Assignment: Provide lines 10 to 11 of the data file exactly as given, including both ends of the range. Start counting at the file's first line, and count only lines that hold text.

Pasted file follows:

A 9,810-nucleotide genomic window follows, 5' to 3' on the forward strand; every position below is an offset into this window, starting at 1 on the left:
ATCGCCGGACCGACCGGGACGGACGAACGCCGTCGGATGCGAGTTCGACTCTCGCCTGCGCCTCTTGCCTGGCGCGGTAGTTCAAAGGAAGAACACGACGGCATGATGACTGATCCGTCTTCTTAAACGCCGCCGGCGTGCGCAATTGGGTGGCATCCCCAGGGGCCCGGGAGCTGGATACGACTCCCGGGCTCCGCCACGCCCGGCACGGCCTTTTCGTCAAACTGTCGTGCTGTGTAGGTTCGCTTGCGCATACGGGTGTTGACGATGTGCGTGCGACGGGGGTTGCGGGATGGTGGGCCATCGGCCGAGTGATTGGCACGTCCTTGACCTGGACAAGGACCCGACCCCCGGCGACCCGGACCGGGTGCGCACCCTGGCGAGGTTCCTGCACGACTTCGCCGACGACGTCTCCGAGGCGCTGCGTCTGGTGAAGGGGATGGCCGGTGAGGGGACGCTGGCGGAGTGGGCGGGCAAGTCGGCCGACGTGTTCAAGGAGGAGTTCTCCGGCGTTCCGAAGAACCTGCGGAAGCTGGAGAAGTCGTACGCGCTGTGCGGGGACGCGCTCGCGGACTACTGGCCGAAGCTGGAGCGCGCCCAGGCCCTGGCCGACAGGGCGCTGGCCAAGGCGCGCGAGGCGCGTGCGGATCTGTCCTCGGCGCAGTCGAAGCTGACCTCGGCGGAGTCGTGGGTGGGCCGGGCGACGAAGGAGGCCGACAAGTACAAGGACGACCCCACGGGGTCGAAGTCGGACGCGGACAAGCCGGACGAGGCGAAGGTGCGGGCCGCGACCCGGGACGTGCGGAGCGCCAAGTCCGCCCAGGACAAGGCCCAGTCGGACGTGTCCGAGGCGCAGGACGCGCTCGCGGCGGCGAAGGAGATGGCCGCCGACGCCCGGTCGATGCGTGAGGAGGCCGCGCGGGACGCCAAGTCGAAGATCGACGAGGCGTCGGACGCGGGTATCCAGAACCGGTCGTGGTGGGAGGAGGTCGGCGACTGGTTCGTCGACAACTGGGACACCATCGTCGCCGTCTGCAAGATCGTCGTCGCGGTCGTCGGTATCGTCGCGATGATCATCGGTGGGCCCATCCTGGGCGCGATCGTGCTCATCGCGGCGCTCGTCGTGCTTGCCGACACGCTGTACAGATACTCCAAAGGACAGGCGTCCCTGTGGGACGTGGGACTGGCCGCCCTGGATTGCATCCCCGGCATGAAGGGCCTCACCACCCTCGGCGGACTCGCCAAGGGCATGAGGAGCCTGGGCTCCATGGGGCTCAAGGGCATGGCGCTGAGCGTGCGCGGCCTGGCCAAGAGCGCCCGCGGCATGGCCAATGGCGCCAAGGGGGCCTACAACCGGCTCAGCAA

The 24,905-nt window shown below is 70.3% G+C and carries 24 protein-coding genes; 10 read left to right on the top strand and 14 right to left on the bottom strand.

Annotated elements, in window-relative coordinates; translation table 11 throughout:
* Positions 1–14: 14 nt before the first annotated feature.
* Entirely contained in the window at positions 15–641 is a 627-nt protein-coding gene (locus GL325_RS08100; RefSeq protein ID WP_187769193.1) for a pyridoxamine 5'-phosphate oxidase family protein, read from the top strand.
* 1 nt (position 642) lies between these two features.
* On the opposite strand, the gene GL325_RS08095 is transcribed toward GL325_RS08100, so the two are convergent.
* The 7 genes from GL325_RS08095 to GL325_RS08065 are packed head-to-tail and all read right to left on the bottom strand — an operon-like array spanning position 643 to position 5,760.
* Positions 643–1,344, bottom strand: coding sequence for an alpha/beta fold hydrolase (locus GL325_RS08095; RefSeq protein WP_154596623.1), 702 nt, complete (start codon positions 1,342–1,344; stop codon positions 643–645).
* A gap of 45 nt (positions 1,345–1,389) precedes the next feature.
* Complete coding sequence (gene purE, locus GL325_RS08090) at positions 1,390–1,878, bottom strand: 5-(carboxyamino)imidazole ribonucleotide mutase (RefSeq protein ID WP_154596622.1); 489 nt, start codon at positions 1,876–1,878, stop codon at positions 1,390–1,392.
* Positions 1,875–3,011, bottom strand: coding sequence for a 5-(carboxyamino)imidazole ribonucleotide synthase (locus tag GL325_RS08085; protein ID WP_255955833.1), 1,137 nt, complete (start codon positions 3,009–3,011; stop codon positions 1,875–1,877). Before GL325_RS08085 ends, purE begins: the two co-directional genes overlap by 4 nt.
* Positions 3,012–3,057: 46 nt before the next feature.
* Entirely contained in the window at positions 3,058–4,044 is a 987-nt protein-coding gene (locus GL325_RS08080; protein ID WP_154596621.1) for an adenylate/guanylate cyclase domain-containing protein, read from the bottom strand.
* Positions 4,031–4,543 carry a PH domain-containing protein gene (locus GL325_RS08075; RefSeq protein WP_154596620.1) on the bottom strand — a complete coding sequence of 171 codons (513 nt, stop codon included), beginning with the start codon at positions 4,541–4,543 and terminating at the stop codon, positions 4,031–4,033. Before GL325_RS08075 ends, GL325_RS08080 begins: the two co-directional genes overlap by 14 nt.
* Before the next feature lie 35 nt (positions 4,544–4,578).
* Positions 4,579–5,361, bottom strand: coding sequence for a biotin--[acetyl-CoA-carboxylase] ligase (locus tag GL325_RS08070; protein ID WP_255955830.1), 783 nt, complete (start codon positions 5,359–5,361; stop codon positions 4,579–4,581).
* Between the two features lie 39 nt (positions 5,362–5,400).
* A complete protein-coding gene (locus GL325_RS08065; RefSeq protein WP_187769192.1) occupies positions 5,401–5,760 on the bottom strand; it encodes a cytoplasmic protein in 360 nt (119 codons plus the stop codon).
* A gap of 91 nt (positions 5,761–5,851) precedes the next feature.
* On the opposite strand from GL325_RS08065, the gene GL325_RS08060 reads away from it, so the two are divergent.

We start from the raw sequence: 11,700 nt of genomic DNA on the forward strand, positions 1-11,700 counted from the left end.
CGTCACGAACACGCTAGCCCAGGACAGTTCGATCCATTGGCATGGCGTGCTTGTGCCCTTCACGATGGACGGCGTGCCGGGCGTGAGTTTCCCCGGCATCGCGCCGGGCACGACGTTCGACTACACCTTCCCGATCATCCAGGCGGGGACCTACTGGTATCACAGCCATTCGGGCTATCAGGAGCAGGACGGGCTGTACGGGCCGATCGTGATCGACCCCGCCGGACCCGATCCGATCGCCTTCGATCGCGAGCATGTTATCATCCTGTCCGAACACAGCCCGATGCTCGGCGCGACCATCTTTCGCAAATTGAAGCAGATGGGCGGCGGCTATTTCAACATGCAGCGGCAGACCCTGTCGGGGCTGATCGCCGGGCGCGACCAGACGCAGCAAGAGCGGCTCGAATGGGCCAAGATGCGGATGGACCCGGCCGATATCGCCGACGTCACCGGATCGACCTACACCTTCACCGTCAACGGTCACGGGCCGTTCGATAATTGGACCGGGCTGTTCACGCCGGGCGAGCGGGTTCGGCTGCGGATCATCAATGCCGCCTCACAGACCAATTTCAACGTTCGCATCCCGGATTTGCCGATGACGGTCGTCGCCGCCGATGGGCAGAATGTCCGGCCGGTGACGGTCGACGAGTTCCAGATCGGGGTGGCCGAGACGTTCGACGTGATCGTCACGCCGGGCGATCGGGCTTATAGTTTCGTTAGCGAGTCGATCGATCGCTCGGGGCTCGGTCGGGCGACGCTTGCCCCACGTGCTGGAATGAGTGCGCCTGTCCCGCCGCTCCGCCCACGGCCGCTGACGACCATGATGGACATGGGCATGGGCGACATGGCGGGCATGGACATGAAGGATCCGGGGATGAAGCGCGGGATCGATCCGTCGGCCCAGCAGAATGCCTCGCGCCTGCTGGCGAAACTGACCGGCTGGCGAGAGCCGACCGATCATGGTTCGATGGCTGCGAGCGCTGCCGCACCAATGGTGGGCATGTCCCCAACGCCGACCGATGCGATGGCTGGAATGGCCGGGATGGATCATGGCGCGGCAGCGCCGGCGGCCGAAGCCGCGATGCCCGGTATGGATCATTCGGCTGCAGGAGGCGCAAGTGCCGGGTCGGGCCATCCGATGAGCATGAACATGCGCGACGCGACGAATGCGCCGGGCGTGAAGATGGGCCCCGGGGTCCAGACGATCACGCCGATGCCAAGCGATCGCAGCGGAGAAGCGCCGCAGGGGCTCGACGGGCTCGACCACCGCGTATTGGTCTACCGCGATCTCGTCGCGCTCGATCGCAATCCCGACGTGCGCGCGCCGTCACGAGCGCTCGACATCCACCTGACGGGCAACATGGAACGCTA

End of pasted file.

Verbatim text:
* Positions 643–1,344, bottom strand: coding sequence for an alpha/beta fold hydrolase (locus GL325_RS08095; RefSeq protein WP_154596623.1), 702 nt, complete (start codon positions 1,342–1,344; stop codon positions 643–645).
* A gap of 45 nt (positions 1,345–1,389) precedes the next feature.